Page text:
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The havoc comes from Michigan as Wolverines knock out VCU
Question of the Day
AUBURN HILLS, Mich. — Michigan made Havoc look helpless.
Mitch McGary had 21 points and 14 rebounds, and fourth-seeded Michigan breezed through Virginia Commonwealth’s vaunted pressure with a clinical performance Saturday, beating the fifth-seeded Rams 78-53 to advance to the regional semifinals for the first time since 1994. VCU couldn’t create many easy baskets with its press, even though the Wolverines didn’t have much time to prepare for it.
“This is a very high-IQ team that can pick up things very quickly,” Michigan coach John Beilein said. “Everybody that played in the game, even the guys that did not play, just responded beautifully in the way we want Michigan to respond in these situations.”
McGary, a 6-foot-10 freshman, set season highs in scoring and rebounding. VCU had no answer for him around the basket, and that pressure defense — the Rams call it “Havoc” — wasn’t much of a factor.
VCU was relentless in a 46-point rout of Akron on Thursday night, but the Rams met their match against Michigan’s backcourt. Burke and Hardaway rarely looked rattled, and Michigan (28-7) committed only 12 turnovers.
The 71-point swing by VCU — from a 46-point win to a 25-point loss — was the largest in NCAA tournament history, according to STATS. In 1968, Houston beat Texas Christian 103-68 to reach the Final Four, then lost to UCLA 101-69 for a 67-point swing.
VCU (27-9) went 0-8 this season when forcing under 15 turnovers.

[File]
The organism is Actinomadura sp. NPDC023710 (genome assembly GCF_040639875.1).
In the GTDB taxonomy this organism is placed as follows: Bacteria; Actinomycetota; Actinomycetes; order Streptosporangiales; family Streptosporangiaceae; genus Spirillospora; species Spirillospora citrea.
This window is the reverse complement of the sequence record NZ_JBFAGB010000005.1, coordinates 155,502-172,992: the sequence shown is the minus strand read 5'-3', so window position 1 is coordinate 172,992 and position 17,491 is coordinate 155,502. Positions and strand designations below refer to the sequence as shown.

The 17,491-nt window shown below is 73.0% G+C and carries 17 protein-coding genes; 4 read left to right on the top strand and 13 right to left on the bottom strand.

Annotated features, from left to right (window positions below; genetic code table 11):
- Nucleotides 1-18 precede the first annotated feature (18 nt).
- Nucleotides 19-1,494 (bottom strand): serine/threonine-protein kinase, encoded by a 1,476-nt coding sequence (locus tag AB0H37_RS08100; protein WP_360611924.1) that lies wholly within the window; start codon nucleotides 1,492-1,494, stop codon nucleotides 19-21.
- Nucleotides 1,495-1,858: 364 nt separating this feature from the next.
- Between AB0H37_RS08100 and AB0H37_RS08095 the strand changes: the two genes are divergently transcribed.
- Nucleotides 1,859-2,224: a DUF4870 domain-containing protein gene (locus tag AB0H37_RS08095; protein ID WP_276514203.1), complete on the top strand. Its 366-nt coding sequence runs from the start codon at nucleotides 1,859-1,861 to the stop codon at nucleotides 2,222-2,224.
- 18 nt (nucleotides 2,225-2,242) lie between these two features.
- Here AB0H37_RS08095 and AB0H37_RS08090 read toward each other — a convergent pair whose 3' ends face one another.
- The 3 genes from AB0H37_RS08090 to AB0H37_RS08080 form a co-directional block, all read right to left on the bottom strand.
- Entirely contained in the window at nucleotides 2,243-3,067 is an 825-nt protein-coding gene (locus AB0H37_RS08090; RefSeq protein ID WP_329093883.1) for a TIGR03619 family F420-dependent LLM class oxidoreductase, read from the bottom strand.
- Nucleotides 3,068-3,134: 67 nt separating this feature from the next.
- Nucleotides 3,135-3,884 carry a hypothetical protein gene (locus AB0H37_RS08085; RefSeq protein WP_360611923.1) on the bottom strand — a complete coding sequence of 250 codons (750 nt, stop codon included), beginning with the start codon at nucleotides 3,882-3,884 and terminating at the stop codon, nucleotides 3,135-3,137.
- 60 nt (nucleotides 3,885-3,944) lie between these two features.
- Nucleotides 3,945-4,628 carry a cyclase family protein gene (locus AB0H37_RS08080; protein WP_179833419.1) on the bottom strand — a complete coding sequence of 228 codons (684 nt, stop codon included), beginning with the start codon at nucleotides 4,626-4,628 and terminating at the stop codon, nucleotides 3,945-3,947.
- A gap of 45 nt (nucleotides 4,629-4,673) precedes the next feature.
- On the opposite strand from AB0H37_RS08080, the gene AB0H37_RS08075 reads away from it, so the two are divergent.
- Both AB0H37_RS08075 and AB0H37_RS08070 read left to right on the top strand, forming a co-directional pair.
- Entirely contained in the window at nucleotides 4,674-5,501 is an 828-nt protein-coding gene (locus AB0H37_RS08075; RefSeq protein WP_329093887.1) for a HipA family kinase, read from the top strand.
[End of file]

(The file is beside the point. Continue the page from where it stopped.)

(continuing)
“Certainly in retrospect it wasn’t a very good matchup,” Rams coach Shaka Smart said. “The credit for that goes to Michigan. I don’t think that we, for whatever reason, had great bounce today and energy. Our guys tried. They always do, but I think what Michigan was able to do to us early on and us missing some easy shots around the basket and maybe some outside looks we’d normally make, that may have contributed to our spirit not being quite where it needed to be.”
Juvonte Reddic scored 16 points for VCU.
Michigan heads to Arlington, Texas, to play either Kansas or North Carolina on Friday.
The Wolverines are now advancing farther in the NCAA tournament than they have since Jalen Rose and Juwan Howard were still on the team. Michigan reached the quarterfinals in 1994.
“It’s great for the program,” Beilein said. “At the University of Michigan, we want to be champions, and we’re trying for Big Ten championships. And when you get in the NCAA tournament, you’re trying to do the exact same thing.”
Burke drove toward the basket and lobbed to Robinson for an alley-oop dunk that made it 38-21, and the crowd in Auburn Hills — which is about 50 miles from Michigan’s Ann Arbor campus — didn’t have to sweat too much in the second half.
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